encompassing regulatory, fiscal and other measures, coverage); measures were taken to create jobs in the
designed to alleviate the administrative burden on cultural and environmental sectors.
companies, to stimulate entrepreneurship and exploit
the job creation potential of the service sector. 3. The fiscal and contribution reductions introduced in
1998-99 were pursued, though to a lesser degree.
3. Pursue current reform efforts designed to shift away
the tax burden from labour to other tax bases. 4. The reform of the unemployment benefit system (due
in 1999) was postponed to 2001; a further revision of
4. Continue the implementation of the reform of pension the pension system is expected to be undertaken by
and other benefit systems in order to reduce the 2001.
outflow from the labour market into pensions and
other. 5. “Actions to promote gender mainstreaming in all pillars
were taken. However, the process of gender
5. Adopt comprehensive policies in order to address mainstreaming is still in its preparatory phase. Female
gender gaps in employment and unemployment, inter employment is expected to grow, especially through
alia by building on existing specific initiatives. Gender the increasing use of part-time and flexible contracts.
policies should also be mainstreamed under all the Attention was paid to the extension of care, nursery
pillars of the NAP. and supplementary services and to the introduction of
parental leave. Further concrete steps are needed to
6. Pursue efforts to upgrade the statistical monitoring fully address the wide gender gaps, as recognised by
system, so that policy indicators … will be provided by the NAP itself.”
2000 … .
6. Indicators allowing for the effective monitoring of
preventive policies have not been supplied in
accordance with the commonly agreed methodology.
NAP 1. Continue to improve the balance in the policy mix 1. The policy mix across all four pillars was improved, but
across all four pillars, by further strengthening some imbalances persist.
2001 employability policies, … developing a comprehensive
strategy for equal opportunities and continuing gender 2. Partially met: no new changes were announced
mainstreaming efforts; concerning the reform of pensions. Efforts to reduce
the tax burden continued to be pursued and
2. Continue the implementation of the reform of pensions strengthened. Efforts for the emergence (and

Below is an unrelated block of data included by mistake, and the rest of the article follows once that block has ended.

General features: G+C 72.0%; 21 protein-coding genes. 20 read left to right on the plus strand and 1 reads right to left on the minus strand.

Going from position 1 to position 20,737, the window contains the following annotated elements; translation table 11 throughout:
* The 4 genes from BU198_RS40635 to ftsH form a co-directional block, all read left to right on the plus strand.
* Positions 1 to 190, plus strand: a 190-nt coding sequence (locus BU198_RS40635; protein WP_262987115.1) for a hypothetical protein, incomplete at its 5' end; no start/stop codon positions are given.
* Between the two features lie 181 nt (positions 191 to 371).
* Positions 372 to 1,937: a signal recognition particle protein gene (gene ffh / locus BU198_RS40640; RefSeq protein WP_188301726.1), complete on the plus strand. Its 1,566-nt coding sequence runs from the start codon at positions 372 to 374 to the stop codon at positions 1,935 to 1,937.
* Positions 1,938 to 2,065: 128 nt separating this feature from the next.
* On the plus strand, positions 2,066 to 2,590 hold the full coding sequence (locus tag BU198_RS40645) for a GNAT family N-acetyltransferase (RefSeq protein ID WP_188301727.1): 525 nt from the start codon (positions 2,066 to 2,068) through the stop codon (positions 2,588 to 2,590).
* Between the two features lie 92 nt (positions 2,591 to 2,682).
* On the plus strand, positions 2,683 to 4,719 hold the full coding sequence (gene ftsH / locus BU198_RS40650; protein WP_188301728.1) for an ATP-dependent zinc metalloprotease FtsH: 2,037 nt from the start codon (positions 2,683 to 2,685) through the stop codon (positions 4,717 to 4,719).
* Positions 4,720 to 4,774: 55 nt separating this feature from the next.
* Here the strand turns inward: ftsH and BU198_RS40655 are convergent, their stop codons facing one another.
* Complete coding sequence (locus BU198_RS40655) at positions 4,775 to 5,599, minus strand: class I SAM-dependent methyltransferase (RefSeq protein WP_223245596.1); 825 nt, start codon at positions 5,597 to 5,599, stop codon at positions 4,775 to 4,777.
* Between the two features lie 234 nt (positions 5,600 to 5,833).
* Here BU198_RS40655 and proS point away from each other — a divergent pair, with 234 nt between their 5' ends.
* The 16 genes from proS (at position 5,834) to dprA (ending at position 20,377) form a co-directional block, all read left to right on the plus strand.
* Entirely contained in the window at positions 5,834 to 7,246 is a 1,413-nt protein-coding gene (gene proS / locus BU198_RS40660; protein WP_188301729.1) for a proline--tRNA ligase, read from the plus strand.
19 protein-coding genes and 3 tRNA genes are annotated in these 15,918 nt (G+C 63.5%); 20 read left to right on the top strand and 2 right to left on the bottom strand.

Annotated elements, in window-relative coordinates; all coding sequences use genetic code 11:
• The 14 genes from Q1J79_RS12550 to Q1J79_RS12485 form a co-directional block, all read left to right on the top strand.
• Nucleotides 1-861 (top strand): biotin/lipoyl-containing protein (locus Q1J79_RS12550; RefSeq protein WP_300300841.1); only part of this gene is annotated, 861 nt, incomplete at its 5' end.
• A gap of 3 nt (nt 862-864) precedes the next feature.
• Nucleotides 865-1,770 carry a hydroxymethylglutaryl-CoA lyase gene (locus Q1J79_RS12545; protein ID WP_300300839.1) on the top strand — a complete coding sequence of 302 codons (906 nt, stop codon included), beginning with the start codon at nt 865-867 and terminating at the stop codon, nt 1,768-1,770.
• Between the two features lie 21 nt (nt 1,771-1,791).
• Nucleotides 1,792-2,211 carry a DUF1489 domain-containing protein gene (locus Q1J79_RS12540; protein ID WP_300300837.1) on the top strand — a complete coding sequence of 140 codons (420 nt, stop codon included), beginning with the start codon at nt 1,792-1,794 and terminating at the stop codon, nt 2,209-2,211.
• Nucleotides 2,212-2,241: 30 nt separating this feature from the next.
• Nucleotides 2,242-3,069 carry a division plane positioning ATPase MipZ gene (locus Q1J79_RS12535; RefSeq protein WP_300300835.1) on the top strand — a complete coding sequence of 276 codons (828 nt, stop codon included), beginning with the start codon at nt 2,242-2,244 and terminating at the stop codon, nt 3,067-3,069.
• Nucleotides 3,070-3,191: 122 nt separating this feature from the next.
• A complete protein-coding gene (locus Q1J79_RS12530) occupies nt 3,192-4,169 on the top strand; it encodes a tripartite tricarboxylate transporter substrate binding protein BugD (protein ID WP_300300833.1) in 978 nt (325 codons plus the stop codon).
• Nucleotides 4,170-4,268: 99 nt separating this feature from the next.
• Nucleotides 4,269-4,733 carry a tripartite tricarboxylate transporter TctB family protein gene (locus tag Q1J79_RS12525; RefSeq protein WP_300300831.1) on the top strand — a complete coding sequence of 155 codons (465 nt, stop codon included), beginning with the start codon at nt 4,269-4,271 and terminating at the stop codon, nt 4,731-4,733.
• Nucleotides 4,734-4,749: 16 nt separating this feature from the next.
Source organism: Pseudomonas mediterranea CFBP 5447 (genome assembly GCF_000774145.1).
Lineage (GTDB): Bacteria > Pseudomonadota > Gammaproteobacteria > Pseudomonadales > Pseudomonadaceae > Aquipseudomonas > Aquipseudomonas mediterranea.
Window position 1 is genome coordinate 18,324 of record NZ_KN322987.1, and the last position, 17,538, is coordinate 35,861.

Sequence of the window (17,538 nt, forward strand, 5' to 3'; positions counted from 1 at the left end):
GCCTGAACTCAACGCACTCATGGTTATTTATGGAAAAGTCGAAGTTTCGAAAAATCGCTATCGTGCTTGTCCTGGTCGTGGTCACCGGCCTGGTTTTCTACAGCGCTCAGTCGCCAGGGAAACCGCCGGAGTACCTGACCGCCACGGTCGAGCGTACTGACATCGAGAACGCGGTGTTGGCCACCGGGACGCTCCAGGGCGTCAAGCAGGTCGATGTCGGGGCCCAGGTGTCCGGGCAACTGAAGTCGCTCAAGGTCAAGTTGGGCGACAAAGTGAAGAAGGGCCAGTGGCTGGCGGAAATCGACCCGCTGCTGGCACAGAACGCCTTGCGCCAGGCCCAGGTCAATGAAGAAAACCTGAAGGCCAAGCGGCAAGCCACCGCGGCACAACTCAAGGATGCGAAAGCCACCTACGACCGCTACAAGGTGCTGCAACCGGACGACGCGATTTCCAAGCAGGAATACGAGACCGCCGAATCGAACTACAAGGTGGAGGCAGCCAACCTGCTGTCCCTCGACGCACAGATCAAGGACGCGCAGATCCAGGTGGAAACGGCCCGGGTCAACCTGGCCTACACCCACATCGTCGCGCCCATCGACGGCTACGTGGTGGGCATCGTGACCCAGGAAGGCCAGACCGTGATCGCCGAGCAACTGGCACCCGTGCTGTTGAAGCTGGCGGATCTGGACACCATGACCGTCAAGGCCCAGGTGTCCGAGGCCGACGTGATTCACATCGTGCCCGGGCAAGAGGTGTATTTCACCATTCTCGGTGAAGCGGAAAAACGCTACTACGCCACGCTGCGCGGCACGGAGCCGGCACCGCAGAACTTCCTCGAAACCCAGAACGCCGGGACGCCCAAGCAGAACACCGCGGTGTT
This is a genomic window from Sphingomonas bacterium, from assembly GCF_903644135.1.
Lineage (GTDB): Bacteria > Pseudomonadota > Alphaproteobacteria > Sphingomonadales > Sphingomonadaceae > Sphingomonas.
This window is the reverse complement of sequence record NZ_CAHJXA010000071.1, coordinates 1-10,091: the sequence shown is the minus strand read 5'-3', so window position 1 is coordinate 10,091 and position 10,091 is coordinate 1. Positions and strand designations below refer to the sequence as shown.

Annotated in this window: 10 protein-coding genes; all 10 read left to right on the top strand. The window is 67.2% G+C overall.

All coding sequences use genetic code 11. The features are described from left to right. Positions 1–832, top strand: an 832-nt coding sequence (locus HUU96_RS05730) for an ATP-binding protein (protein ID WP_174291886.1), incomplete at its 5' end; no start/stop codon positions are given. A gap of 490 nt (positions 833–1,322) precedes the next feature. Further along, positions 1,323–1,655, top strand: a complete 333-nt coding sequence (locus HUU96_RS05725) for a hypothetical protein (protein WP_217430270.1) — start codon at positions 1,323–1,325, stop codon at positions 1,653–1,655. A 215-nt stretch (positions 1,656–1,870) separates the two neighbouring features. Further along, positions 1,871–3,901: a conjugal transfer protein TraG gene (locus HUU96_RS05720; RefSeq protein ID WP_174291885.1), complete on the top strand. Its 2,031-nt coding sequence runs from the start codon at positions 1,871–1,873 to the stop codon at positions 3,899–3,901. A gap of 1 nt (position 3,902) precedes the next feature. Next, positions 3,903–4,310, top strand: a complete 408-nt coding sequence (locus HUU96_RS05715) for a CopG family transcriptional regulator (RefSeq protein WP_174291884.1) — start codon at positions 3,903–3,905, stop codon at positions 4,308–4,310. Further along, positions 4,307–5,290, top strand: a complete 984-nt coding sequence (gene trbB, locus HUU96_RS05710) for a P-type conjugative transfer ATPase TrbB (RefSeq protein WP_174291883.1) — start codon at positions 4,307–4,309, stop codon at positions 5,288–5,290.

through the review planned for 2001 … and further regularisation) of hidden employment (irregular or
continue efforts to reduce the tax burden, especially on illegal) have been pursued through the “hiring with tax
low-paid workers; credit” provision; this measure was ineffective to
readdress gender imbalances in employment.
3. … take further action to prevent the inflow of young
and adult unemployed people into long-term 3. Partly met: the implementation of the PES reform is in
unemployment. … full implementation of the PES progress; gender issues are explicitly considered in the
reform across the country, speeding up the planning of the new Employment Services; one
introduction of the Employment Information System measure specifically planned to prevent the inflow of
and continuation of current efforts to upgrade the female unemployment into long-term unemployment
statistical monitoring system; has been enacted.
4. Pursue active labour market policies and implement 4. Some efforts in the direction of pursuing active labour
specific measures to narrow the wide gender gaps in market policies are noticeable, but these policies
employment and unemployment, with the aim of continue to be marginal. Specific measures to narrow
providing women with more and better job the wide gender gaps have not yet been implemented.
5. Some efforts have been made, but lifelong learning
5. Adopt and implement a coherent strategy on lifelong continues to be deficient.
learning, …; social partners should be more active in
providing more training opportunities for the work
Source: Council Recommendations for the 2000 NAP, in Council (2000, Annex); Responses to 2000 C.R., in Council
and Commission, J.E.R. (2000, September, pp. 128-9); Council Recommendations for the 2001 NAP, in
Council (2001b, Annex, L 22/33).
The idea behind these recommendations is that the Italian regulatory system is too rigid and unable to